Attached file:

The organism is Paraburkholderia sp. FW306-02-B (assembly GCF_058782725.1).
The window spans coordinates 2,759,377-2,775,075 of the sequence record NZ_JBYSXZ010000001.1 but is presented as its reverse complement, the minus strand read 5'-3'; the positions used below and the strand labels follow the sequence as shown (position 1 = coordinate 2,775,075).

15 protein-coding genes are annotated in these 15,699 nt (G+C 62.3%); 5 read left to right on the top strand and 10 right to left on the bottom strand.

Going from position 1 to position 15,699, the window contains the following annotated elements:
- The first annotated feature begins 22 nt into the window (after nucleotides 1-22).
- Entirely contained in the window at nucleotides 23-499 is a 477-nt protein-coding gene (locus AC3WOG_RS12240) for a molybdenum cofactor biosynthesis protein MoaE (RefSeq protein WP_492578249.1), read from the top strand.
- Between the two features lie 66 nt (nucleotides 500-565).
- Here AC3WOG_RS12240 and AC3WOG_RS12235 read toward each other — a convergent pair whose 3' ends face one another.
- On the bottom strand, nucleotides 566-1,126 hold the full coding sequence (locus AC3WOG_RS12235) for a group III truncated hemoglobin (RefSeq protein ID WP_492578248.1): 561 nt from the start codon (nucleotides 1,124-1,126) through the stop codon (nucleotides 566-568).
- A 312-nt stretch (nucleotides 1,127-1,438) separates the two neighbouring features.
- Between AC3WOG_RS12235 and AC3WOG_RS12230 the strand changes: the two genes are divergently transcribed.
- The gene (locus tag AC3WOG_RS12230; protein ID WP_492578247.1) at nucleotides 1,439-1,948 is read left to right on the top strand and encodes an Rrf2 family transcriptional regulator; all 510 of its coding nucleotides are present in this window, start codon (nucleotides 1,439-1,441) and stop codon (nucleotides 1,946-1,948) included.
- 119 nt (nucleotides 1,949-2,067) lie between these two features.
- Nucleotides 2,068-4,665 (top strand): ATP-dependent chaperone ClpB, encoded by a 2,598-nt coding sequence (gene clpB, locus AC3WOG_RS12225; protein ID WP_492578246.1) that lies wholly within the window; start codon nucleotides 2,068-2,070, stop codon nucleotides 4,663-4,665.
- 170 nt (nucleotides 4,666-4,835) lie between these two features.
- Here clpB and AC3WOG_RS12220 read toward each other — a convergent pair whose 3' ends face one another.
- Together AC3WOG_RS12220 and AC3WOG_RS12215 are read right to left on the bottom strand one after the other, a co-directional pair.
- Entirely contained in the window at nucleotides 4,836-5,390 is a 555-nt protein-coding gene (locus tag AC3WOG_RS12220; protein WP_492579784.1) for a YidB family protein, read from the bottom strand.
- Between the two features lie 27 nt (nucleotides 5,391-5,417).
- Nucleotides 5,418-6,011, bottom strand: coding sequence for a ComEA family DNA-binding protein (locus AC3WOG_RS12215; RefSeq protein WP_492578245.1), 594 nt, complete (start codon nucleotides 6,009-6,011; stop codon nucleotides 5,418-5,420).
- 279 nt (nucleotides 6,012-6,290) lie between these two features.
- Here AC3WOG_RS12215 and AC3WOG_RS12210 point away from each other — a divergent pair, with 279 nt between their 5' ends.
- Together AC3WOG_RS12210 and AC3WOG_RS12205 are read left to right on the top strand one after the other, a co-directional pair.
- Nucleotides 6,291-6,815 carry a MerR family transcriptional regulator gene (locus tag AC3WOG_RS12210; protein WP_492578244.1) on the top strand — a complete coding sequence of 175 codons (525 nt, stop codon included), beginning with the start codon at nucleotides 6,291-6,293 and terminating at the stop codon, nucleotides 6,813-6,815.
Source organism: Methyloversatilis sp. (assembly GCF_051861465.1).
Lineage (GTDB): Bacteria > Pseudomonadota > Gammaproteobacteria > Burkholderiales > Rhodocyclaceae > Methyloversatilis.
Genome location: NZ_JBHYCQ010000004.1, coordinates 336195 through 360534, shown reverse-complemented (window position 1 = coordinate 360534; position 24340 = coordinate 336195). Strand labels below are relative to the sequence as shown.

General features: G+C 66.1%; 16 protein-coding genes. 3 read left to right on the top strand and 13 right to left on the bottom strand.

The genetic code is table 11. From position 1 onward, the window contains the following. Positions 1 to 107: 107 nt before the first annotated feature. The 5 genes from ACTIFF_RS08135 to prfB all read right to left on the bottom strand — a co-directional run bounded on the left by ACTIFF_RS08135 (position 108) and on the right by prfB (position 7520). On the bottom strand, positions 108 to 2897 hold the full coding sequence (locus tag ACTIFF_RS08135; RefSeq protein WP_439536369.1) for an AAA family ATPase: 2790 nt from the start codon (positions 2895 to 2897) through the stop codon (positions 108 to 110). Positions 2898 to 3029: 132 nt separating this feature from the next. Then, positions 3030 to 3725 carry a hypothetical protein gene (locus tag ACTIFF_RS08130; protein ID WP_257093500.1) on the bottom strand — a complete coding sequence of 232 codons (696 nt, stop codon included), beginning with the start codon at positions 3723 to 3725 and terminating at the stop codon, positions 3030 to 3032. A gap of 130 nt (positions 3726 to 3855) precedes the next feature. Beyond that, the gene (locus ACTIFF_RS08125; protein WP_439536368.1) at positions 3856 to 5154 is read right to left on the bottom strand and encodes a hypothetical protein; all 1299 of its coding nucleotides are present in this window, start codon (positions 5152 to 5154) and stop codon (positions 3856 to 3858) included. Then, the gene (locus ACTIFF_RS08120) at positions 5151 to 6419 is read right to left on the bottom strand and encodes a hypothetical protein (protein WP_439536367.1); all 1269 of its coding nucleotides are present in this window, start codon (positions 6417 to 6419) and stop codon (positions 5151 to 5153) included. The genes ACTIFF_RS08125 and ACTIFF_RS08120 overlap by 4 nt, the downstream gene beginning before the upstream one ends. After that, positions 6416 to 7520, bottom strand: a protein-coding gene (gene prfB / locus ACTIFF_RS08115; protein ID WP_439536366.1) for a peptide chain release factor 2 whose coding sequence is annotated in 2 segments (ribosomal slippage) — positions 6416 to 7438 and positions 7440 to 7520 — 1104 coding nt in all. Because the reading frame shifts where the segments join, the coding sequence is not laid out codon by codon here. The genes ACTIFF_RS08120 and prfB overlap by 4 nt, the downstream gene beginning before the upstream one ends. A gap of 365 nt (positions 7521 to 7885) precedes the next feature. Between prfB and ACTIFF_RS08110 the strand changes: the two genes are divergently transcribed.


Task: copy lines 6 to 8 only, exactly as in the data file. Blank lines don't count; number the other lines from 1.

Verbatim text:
- Entirely contained in the window at nucleotides 23-499 is a 477-nt protein-coding gene (locus AC3WOG_RS12240) for a molybdenum cofactor biosynthesis protein MoaE (RefSeq protein WP_492578249.1), read from the top strand.
- Between the two features lie 66 nt (nucleotides 500-565).
- Here AC3WOG_RS12240 and AC3WOG_RS12235 read toward each other — a convergent pair whose 3' ends face one another.